Rome Travel Guide

Rome Architecture, History, Art, Museums, Galleries, Fashion, Music, Photos, Walking and Hiking Itineraries, Neighborhoods, News and Social Commentary, Politics, Things to Do in Rome and Environs. Over 900 posts

Tuesday, June 26, 2012

Eataly Opens Rome Store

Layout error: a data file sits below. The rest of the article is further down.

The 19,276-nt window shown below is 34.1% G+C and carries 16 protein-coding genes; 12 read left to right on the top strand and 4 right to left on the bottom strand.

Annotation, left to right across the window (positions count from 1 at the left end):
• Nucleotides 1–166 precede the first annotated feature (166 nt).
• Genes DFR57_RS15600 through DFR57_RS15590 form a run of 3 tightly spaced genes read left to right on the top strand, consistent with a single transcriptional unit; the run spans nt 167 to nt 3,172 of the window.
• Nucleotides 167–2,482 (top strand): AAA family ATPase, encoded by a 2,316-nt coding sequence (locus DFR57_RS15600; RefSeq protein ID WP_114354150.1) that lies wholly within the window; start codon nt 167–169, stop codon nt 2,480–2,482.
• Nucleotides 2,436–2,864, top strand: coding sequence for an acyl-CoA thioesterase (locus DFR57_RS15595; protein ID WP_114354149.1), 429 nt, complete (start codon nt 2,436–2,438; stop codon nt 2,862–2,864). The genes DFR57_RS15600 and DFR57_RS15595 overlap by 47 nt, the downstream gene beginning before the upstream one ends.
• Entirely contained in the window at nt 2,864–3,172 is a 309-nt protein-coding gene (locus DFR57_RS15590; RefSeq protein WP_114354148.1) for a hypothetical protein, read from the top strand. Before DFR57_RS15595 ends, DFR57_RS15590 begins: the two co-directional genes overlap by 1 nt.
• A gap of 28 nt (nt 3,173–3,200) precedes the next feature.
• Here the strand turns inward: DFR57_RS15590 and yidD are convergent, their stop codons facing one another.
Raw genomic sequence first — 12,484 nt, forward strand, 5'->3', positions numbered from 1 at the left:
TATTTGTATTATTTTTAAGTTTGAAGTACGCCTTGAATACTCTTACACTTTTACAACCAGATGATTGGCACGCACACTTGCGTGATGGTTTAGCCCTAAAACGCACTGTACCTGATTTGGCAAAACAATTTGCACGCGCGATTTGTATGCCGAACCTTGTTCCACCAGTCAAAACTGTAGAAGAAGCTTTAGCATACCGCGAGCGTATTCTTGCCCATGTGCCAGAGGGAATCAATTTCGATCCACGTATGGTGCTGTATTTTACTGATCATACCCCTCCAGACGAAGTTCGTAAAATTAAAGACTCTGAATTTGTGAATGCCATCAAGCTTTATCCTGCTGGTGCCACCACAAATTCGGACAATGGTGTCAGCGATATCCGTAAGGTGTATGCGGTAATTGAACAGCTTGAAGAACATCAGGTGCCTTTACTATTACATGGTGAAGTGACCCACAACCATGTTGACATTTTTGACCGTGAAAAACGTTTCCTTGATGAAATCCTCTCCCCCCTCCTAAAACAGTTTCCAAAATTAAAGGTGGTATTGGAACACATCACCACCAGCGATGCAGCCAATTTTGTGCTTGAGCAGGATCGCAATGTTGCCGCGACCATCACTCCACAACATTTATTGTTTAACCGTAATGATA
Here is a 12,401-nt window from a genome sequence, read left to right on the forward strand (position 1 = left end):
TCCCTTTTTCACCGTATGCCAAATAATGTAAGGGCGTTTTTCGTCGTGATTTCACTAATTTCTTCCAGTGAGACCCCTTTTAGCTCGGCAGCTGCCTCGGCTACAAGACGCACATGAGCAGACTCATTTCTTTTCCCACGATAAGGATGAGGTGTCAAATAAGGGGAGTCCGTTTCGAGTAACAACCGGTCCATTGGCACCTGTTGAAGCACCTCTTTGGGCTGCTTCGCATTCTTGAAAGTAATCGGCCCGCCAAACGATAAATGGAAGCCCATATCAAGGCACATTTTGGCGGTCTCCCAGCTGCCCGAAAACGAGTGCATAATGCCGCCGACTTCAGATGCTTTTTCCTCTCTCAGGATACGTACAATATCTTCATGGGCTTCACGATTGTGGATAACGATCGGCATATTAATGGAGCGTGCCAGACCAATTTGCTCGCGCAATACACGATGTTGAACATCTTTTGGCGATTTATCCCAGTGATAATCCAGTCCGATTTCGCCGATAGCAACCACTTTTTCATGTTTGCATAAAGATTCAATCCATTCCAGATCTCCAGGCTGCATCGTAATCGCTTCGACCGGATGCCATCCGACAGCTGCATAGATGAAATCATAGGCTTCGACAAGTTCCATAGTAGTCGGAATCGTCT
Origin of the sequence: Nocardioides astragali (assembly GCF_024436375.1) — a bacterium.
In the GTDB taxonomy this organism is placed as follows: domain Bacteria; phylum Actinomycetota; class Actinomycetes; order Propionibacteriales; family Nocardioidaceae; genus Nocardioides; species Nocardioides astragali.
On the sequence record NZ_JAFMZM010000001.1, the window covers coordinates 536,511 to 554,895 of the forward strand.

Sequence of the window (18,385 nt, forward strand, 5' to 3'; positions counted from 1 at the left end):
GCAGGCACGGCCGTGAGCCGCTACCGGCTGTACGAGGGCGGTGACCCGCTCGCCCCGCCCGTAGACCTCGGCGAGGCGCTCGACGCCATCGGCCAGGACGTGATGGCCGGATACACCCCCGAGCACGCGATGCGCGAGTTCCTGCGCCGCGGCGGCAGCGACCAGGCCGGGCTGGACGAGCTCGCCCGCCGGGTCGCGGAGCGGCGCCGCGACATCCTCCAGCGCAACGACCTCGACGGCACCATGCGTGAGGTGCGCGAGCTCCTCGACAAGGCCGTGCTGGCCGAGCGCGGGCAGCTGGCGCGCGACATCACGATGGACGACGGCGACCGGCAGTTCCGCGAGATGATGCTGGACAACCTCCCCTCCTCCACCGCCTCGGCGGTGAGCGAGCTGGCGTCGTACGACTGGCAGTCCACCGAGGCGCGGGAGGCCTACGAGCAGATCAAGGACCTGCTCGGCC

Thursday, June 21: opening day at Rome’s Eataly.  Opening day, that is, for us ordinary folk; “i big” had their own opening a few days ago: the mayor was there, and the president of the province, and the president of the region, and the founder of the Italian Slow Food movement, Carlo Petrini, and legendary pop star Gino Paoli, among others.   The pols were there because they can’t resist a spectacle, and Rome’s Eataly, the largest of 19 Eataly’s store-restaurants around the world, is just that: 17 thousand square meters of space, encompassing 23 eating places, 40 areas devoted to teaching about food, 8 spaces where they make mozzarella or fresh pasta or bread, 14,000 products for sale, hundreds of employees, an anticipated 6 million visitors per year.  They were there, too, to celebrate a project brought to fruition entirely with private funds.  Slow Food’s Petrini waxed eloquent on that issue, suggesting that Eataly would be a “permanent Olympics” for the area, without costing the city a cent.